University tuition fees and financial support in England
A guide for students from England about how much going to university costs and what funding is available.
This page outlines what's available for students from England for 2020–21 entry. Check to find the exact dates, cost of fees and financial support that’s available on university and student funding websites.
Universities in England, Northern Ireland and Scotland can charge you up to £9,250 a year for undergraduate tuition. For accelerated degrees (which are completed in less time) universities in England can charge up to £11,100. The maximum Welsh universities can charge is £9,000 a year. You don't have to pay for this upfront.
To be classed as an English student, you normally need to have lived in England for the three years before the start of your course. The funding explained below is mainly for undergraduate students (in other words, you're taking your first degree). There are some exceptions – see our information on eligibility for details.
If you’re planning on attending a UK university, you apply online to Student Finance England for a loan of up to £9,250 (or up to £11,100 for an accelerated degree). This'll cover your tuition fees.
There's a deadline for applications, usually around late spring. This is so the Student Loans Company (SLC) can pay your tuition fees to your university in time for the beginning of the course.
You can apply online to Student Finance England (SFE) for a means-tested maintenance loan to help with living costs.
There are different amounts of maintenance loan available. This depends on your household income and where you'll live during term time. Only those with a low household income (£25,000) are likely to be eligible for full financial support.
If your household income is higher, you can apply for a reduced amount of maintenance loan – with the implication that you’ll find the difference elsewhere. This might be through contributions from your parents, a part-time job or savings. It's also worth looking for other financial support such as grants, bursaries or scholarships, if you’re eligible.
Or, you can apply for a non-means-tested loan. If you do this, you’ll get the minimum loan available for where you live while you study.
|If you...||You may get (in 2020/21)...|
|Live at home||£7,747 or less (£3,410 minimum)|
|Live away from home and study in London||£12,010 or less (£5,981 minimum)|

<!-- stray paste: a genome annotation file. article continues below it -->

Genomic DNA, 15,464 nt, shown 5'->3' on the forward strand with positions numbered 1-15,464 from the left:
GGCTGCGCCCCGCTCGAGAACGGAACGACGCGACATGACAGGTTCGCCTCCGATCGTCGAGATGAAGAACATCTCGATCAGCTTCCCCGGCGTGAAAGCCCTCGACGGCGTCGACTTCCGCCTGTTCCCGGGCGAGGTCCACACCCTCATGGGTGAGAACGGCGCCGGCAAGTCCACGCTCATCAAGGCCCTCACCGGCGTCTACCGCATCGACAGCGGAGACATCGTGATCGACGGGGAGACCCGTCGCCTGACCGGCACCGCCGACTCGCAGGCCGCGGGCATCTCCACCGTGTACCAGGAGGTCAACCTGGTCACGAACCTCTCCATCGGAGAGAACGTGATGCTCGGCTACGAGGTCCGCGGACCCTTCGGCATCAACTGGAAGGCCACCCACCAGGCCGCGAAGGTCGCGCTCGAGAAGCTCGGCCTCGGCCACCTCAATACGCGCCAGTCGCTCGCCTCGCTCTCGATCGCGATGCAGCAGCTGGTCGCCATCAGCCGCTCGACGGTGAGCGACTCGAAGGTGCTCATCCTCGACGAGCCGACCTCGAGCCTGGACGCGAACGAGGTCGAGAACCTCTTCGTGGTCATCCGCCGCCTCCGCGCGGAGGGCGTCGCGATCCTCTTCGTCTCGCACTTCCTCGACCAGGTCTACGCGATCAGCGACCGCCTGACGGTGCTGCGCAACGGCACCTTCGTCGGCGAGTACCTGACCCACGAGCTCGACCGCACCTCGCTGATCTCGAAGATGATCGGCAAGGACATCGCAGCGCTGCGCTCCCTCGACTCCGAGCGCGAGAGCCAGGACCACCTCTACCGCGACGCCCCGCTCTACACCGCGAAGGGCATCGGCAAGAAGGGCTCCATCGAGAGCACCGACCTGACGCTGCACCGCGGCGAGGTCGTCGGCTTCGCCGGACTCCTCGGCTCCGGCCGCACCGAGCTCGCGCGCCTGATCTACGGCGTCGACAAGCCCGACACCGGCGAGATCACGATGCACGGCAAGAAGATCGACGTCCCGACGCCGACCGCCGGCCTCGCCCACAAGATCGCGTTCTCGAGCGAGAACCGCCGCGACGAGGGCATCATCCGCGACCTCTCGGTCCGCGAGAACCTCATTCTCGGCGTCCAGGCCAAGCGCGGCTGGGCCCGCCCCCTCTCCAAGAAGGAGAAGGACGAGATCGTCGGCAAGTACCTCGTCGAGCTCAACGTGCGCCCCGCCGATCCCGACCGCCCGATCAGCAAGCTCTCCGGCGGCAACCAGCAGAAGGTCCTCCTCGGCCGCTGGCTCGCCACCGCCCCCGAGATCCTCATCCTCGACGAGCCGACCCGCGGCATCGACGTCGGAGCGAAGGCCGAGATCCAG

|Live away from home and study outside of London (including Northern Ireland, Scotland and Wales)||£9,203 or less (£4,289 minimum)|
|Live and study abroad (including Ireland) from one term up to one year of your course||
£10,539 or less (£5,095 minimum)
The deadline for SFE applications to guarantee funds are in place for the beginning of your course is usually around late spring. The loan's paid into your bank account at the start of each term once you’ve registered on your course. You can still apply after the deadline, up to nine months after the first day of the academic year.
If you’re on a course for longer than 30 weeks and three days in the academic year, you may be eligible for a Long Course Loan. To get this, you need to have an income-assessed maintenance loan.
In 2019/20, households with an income up to £39,796 are eligible for the full weekly amount applicable to where you live while studying. Above this threshold, the amount of loan available will reduce. It’s paid at the same time as the maintenance loan, three times a year.
The maximum extra loan available per week is:
- £65 – if you’re living with your parents
- £127 – if you’re living in London
- £99 – if you’re living outside of London
- £137 – if you’re studying overseas
You may be able to get a bursary, scholarship or award from your university or college, which you don't have to pay back.
Further support may be available if you meet a particular set of criteria – for instance, if you’re a single parent, or leaving care to enter higher education. Extra help is also available if you have a disability, learning difference or mental health problem.
Loan repayments begin from the April after you've left your course. You repay a percentage of your income when you're earning over a certain amount.
- READ MORE
- Repaying your student loan